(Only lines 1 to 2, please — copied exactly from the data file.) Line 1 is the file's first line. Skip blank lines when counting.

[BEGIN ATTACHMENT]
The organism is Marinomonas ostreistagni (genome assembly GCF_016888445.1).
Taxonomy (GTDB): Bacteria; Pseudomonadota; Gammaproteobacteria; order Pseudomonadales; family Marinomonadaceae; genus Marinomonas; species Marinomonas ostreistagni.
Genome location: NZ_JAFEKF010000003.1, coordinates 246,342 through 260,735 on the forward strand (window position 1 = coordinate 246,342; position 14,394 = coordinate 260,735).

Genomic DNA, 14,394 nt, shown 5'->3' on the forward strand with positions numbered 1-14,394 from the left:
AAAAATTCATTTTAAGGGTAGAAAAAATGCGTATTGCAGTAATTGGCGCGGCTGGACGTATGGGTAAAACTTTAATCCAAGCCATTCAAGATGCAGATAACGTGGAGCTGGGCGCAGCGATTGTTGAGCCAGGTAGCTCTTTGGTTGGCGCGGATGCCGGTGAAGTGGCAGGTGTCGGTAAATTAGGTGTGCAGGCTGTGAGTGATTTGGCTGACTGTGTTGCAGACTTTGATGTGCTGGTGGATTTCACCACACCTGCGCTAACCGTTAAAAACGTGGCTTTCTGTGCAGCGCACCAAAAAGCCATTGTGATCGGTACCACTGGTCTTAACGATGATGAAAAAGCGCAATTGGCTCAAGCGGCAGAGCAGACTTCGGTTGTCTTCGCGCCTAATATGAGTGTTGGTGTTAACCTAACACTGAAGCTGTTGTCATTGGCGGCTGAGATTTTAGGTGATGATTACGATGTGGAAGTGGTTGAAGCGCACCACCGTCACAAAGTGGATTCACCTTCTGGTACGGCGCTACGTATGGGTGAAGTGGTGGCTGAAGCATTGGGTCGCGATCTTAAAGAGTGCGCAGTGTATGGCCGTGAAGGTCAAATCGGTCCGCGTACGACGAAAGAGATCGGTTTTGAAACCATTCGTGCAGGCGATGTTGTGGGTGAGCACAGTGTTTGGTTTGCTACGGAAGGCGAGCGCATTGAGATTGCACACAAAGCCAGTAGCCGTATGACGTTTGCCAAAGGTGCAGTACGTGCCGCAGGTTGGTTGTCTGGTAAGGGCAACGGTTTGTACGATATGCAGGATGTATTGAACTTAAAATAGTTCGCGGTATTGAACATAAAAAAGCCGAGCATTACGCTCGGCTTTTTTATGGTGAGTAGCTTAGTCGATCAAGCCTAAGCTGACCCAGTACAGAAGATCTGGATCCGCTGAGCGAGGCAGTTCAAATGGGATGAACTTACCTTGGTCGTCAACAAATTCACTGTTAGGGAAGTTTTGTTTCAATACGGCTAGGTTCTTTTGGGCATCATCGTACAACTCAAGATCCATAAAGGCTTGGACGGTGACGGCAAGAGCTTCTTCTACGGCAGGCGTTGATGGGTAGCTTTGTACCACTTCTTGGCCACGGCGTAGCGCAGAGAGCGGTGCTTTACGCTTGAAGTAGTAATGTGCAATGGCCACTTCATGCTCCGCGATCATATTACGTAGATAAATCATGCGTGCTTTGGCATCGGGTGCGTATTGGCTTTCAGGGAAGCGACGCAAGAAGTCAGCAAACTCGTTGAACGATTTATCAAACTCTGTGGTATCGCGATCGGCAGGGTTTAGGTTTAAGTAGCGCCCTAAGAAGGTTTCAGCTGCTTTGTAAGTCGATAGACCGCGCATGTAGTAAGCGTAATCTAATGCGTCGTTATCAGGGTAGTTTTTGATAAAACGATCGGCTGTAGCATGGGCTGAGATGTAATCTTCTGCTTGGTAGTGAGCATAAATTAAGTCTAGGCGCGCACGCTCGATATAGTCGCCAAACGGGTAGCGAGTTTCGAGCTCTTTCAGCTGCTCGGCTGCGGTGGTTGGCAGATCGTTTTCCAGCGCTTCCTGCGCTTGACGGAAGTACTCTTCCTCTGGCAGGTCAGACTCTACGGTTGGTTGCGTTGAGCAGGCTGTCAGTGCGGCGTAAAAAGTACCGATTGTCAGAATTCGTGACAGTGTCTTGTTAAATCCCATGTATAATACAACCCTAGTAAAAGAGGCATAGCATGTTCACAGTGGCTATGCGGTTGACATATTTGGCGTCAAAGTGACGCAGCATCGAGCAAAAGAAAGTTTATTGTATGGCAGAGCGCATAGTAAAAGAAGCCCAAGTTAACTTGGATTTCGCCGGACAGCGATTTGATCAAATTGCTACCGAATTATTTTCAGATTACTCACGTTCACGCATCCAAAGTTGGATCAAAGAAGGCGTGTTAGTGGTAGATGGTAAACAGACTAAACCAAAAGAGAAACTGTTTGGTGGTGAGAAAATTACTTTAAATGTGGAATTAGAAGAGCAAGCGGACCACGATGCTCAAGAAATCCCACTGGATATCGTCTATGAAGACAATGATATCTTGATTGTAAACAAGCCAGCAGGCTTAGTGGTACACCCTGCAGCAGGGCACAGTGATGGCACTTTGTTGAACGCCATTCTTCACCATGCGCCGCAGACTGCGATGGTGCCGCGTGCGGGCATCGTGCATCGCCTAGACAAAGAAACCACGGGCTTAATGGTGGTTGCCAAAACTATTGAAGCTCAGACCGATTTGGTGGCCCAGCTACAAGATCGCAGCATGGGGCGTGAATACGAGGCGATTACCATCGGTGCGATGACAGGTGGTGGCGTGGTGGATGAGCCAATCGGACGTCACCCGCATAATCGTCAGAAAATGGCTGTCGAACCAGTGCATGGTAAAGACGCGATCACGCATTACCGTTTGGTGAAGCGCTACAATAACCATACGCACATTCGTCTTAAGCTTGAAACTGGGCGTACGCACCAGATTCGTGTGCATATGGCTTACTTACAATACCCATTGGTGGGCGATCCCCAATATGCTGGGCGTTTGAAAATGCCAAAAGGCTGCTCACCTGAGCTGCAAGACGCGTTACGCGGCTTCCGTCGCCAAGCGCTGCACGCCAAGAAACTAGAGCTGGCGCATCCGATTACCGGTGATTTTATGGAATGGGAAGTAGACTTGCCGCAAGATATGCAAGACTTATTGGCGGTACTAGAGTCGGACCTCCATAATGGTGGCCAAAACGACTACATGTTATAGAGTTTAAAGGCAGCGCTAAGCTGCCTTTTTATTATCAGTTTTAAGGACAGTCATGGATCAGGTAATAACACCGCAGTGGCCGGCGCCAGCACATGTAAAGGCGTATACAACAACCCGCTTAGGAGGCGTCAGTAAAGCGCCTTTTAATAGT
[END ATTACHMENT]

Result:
The organism is Marinomonas ostreistagni (genome assembly GCF_016888445.1).
Taxonomy (GTDB): Bacteria; Pseudomonadota; Gammaproteobacteria; order Pseudomonadales; family Marinomonadaceae; genus Marinomonas; species Marinomonas ostreistagni.